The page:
Dealer designers, long tucked into the background, are gaining new prominence thanks to a rise in the demand for custom furniture. Highly educated and certified, these designers have become an integral part of the design process.
The way we work has changed, and with that change comes the need for specialized solutions. As many of us are aware, the old ‘one size fits all’ approach to office design no longer applies. Companies are becoming more employee-centric, designing their space with input from their entire team. Clients are savvier, and have a clearer vision for what they are trying to achieve.
An interesting and unique workplace is becoming key, not only to attract employees, but retain them as well. With the rise of sites like Pinterest, or with the help of Google, consumers can find just about anything they are looking for to solve their design dilemmas.
The rise in different work styles coexisting in a space has led to the need for products with high functionality that can adapt to the need of the current user. Furniture needs to contribute to the overall productiveness of the space, and look great while doing it. Scott Delano, AIA, IIDA, Design Director at Wright Heerema Architects elaborates on this trend, “Clients today have an expectation that each piece of furniture is multi-functional, and that it can be made to adapt to their ever-changing needs. The furniture has to work even harder to serve the workers’ needs today and tomorrow, but must also be a good fit in increasingly efficient workspaces.” (source)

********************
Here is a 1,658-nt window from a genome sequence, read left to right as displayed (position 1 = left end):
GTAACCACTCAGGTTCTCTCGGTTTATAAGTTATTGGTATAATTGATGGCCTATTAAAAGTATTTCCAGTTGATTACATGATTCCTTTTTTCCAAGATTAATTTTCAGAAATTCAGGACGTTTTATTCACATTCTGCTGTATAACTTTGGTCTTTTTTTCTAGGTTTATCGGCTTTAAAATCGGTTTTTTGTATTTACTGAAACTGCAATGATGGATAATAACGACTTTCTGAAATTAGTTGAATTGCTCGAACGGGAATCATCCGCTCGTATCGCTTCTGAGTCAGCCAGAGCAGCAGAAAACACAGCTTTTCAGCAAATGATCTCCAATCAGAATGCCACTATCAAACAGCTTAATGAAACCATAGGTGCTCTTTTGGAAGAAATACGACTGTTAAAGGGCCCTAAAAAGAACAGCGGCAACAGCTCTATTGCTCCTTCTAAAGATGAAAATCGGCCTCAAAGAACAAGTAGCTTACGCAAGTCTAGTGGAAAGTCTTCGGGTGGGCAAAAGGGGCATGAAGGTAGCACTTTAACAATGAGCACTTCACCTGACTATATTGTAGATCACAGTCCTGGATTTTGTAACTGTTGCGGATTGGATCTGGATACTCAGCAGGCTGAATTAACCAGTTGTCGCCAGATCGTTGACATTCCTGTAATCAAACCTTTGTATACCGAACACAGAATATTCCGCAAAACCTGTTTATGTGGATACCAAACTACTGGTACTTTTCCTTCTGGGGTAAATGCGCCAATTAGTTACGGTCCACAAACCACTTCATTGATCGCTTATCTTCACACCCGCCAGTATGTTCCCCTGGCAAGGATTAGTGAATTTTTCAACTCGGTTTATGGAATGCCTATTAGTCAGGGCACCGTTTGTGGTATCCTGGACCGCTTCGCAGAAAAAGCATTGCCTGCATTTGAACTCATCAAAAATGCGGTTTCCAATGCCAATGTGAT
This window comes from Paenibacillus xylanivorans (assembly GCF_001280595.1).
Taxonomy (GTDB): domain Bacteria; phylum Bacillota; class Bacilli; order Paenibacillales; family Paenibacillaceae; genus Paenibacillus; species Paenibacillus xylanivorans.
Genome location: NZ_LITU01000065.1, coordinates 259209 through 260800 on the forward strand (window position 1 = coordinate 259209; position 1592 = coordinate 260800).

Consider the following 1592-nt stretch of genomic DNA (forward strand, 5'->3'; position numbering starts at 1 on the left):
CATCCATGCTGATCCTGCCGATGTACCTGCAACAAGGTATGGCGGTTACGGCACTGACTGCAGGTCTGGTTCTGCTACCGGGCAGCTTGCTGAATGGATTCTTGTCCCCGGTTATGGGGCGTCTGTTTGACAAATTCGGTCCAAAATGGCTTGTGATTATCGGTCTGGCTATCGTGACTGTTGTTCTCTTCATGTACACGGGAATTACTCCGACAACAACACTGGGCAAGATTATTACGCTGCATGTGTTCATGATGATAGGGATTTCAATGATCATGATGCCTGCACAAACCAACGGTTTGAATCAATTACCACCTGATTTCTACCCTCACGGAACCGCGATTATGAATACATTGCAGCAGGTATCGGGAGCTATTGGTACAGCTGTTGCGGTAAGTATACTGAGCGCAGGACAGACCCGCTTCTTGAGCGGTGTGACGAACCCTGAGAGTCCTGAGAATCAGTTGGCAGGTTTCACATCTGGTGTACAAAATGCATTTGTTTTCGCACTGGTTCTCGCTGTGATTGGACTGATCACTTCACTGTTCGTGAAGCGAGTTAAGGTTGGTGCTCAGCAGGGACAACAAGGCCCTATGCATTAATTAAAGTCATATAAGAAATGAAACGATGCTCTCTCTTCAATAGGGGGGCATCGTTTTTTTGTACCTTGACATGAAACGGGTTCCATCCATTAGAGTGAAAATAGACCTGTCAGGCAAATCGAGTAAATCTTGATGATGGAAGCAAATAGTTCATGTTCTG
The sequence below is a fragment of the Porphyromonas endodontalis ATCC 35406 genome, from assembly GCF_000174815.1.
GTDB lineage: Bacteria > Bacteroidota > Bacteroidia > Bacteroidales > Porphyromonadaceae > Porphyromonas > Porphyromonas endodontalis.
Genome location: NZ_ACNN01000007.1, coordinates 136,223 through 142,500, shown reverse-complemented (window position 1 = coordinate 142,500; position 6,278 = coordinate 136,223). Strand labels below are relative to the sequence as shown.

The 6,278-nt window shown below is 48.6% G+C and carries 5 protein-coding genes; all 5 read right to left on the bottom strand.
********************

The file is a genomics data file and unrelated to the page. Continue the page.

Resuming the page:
The idea of specifying custom furniture can be daunting. Relaying your thoughts to another person can lead to hours of back and forth, tweaking this and that to get things just right. Working with a good dealer designer can take the ‘custom’, and the price tag that often comes with it, out of the conversation. Extensive product knowledge means a designer can comb through their resources, combining standard products in a different way, to end up with a solution that meets or exceeds everything that was asked for.
Design firms are looking for someone they can trust to pass either their or their clients vision on to, and a dealer designer is someone that speaks the same language. Kathleen Peters IIDA NCIDQ, Interior Designer at Henricksen, an Allsteel dealer in Chicago, agrees. “It has long been known that a dealership can make or break a well-designed project. If the furniture or the relationship with the dealership falls short of the design intent of the design firm, then the client will not be served. Pair that with the fact that dealership designers meet the same educational requirements as those who work for A&D firms or corporate facilities, and you’ve got yourself a recipe for success. They hold national certificates (NCIDQ) and many are LEED CI-accredited and WELL Building Standard-accredited in addition to offering furniture knowledge beyond esthetics and scale.” (source)
Dealer designers are stepping out the back rooms and becoming a key piece of the overall design process. With customization becoming more the norm than an occasional occurrence, it’s safe to say these designers will only become more important over time.